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March 9, 2012

SCA Family Stories: Dina Gachman

The Author of Fling Girl Speaks to Students

Recent SCA graduate Dina Gachman ‘07 has taken on two seemingly impossible tasks: breaking into the film industry and dating in Los Angeles. After graduation, instead of taking the assistant or PA route, Gachman showed unique initiative by producing her own online graphic novel, Fling Girl. www.flinggirlla.com

Dina Gachman '07

Gachman recently sat down with SCA Family Stories to talk about working in graphic novels, things she wish she was told as a Production Division student and why students need to leave SCA with a “little arsenal” of material.

Let’s start with your name and graduation year. DG: My name is Dina Gachman. Two-thousand seven.

Production Division? MFA in Production. Yes.

What is Fling Girl?  Fling Girl is an online graphic novel and site about a newly single girl braving the crazy dating scene in Los Angeles. It’s almost Sex in the City in graphic novel form but, instead of dating Mr. Big, the girls are dating broke bartenders. L.A. style.

How did the idea come about? Was it originally a film? It started as a book. There’s this thing called NaNoWriMo that’s every November all around the world.

National Novel Writing Month? Exactly. So, a friend kind of challenged me to do that and I thought, “why not?”

I wrote Fling Girl as a novella during NaNoWriMo. It just kind of sat there for a little bit – I was doing other projects. The artist, Amy, and I met and she read the book. We  decided to turn it into an online graphic novel.

Is that fairly common with your friends and classmates? Turning projects into graphic novels? There’s definitely a ton of overlap with all of the graphic novels turning into films and vice versa.  I never, ever thought about going into this world. I didn’t know comics. I barely knew what a panel was.

It feels a lot like making and producing a film every month. It feels like you’re making storyboards. I don’t know if I could have done Fling Girl without film school.

Where can people find out more about Fling Girl and your other projects? The website is Flinggirlla.com. All of the social media is on there. There’s a Tumblr and a Twitter as well. I write a blog that’s a comedic look at the economic divide. That’s BureaucracyForBreakfast.tumblr.com. It has been featured by Marketplace on NPR, AOL News and Chelsea Handler’s Borderline Amazing Comedy.

I just signed with a book agent off of that and the proposal based on the blog is now on submission to publishers. I also wrote a comic book about Elizabeth Taylor that’s being published by Bluewater Productions in September.

Let’s talk a little about your time at SCA. What lessons from SCA do you find yourself relying on most when you do Fling Girl? I think one of the biggest things is how to collaborate. We have a couple of interns but it’s basically just the two of us. Creative collaboration can be intense. You have to be really open. USC teaches you to do that, especially things like 546. I go back to that a lot.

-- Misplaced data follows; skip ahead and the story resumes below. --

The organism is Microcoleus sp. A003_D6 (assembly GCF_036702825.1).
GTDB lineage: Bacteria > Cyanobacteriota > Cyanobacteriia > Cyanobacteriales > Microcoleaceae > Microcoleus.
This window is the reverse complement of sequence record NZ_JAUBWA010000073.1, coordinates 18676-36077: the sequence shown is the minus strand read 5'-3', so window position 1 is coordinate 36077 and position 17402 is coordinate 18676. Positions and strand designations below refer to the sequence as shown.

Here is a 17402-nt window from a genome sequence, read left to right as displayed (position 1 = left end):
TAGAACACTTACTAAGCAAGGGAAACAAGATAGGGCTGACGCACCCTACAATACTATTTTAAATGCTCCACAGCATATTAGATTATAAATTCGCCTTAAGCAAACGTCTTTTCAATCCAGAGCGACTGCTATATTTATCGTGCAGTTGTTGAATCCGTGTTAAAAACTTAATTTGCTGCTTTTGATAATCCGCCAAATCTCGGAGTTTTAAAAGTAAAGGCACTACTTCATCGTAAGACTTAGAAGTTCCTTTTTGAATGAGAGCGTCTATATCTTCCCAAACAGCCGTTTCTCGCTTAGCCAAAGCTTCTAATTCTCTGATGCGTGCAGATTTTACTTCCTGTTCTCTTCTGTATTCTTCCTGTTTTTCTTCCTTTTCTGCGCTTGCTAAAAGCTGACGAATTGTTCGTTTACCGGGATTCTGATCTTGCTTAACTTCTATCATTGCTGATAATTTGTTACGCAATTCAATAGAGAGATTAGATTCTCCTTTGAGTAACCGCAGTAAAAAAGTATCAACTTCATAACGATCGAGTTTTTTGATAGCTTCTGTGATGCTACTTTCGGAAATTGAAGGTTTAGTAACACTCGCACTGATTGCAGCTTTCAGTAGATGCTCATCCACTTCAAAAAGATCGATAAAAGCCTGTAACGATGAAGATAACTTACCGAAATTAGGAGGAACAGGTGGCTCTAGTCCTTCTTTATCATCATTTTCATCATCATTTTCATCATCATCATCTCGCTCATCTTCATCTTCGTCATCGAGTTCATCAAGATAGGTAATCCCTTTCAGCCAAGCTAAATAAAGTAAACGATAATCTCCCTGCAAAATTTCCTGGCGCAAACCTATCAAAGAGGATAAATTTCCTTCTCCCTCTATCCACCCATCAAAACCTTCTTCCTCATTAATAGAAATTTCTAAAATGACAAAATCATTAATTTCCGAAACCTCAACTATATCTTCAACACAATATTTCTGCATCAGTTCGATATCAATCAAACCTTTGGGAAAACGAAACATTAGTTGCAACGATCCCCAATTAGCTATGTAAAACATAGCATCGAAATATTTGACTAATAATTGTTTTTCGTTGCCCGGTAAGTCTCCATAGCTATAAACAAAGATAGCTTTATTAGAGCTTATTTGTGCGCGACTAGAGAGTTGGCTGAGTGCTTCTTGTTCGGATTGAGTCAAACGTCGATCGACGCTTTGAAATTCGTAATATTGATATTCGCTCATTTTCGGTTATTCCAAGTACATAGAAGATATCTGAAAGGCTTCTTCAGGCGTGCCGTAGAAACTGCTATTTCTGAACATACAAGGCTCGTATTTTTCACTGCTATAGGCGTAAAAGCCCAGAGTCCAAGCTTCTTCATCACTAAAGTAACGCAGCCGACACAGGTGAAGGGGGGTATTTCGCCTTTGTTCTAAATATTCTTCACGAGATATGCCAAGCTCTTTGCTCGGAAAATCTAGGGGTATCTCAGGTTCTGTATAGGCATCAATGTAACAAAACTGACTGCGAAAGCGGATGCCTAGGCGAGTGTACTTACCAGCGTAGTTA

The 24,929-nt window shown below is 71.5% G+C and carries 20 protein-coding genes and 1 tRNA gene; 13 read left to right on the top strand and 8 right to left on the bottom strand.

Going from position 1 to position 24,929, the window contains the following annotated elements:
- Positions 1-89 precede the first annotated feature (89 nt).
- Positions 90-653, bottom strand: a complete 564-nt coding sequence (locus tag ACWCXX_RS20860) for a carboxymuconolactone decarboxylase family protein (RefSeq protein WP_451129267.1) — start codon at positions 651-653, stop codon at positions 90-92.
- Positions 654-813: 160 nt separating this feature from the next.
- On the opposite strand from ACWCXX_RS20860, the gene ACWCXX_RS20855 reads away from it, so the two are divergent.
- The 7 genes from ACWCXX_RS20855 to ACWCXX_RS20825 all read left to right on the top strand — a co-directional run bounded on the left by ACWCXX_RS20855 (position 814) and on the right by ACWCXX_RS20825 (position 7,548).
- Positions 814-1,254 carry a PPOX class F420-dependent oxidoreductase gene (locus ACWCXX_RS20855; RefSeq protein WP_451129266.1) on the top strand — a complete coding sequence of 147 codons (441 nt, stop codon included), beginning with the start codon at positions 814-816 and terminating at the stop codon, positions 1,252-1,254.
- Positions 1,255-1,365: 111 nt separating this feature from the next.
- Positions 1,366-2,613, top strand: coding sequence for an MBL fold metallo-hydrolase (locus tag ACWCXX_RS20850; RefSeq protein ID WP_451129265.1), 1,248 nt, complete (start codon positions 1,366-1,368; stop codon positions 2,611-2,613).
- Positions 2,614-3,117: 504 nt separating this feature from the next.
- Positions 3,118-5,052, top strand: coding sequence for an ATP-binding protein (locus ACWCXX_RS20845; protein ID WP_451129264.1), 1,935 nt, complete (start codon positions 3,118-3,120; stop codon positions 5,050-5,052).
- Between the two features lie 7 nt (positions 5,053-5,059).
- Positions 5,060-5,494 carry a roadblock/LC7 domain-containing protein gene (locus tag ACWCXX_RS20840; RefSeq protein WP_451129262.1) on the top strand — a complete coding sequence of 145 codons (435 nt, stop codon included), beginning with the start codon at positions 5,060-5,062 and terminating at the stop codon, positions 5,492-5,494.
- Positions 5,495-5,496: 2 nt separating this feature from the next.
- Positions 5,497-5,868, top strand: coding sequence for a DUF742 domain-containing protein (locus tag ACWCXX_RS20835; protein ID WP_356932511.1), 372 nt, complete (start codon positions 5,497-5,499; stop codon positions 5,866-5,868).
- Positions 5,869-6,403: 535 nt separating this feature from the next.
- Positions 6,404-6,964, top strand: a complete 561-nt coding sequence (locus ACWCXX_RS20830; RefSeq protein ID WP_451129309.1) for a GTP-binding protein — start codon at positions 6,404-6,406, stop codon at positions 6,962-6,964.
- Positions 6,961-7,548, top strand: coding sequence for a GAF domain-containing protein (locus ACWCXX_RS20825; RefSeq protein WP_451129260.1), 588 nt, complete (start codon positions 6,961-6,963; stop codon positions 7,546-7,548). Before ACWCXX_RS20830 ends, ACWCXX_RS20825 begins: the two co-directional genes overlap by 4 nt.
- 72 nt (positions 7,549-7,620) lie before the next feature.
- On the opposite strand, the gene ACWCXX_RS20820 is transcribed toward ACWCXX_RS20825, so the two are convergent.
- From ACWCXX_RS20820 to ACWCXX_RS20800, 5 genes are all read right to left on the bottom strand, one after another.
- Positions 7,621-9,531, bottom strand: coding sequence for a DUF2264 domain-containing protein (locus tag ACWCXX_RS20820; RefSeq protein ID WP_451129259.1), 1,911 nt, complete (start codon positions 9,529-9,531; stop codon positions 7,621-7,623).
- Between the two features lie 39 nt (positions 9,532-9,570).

I did have one class where the professor said, “Everyone wants to be a director and to take the glorious path to Sundance but you have to be very open to how your career path is going to go.”

If you get a gig and stay there and it works out for a while, you have to be really open-minded about, “Well maybe I’ll go into comics for awhile.” One day you might go back to directing but being flexible is a good thing to keep with you.

I’m curious about your experience in the Production Division and being a writer. Were most of your classmates aspiring directors? Starting off. At orientation, they asked, “Who wants to direct?” and just about everybody raised their hands.

That changes through the course of the program, which is good.  Some people go into sound. Some people go into editing. Producing. Starting out directing seems to be the thing but people have different paths, for sure.

What about writers in the Production Division? I would say most of the people in the Production Division wrote or wanted to write. Maybe a few people didn’t but most did.

We’re getting close to graduation. Do you have any advice for anyone who is getting ready to graduate in a few months? What do you wish someone would have told you right at graduation? I guess one of the big things is that everyone expects that, “I’m going to get out and take my thesis film to festivals and get a manager.”

You have this idea of how it’s supposed to go and that’s not necessarily the right thing and it’s certainly not what usually happens.  I wish someone would have told me to have at least one feature script and maybe even two.

You can’t just have a film or just have a script. You need to have a little arsenal of material.

This interview series also goes out to perspective students. Do you have any advice for anyone who is a Freshman or a prospective student? It’s hard to find time to do anything but work and classes but I wish I would have come out with more writing. It’s such a great thing to have.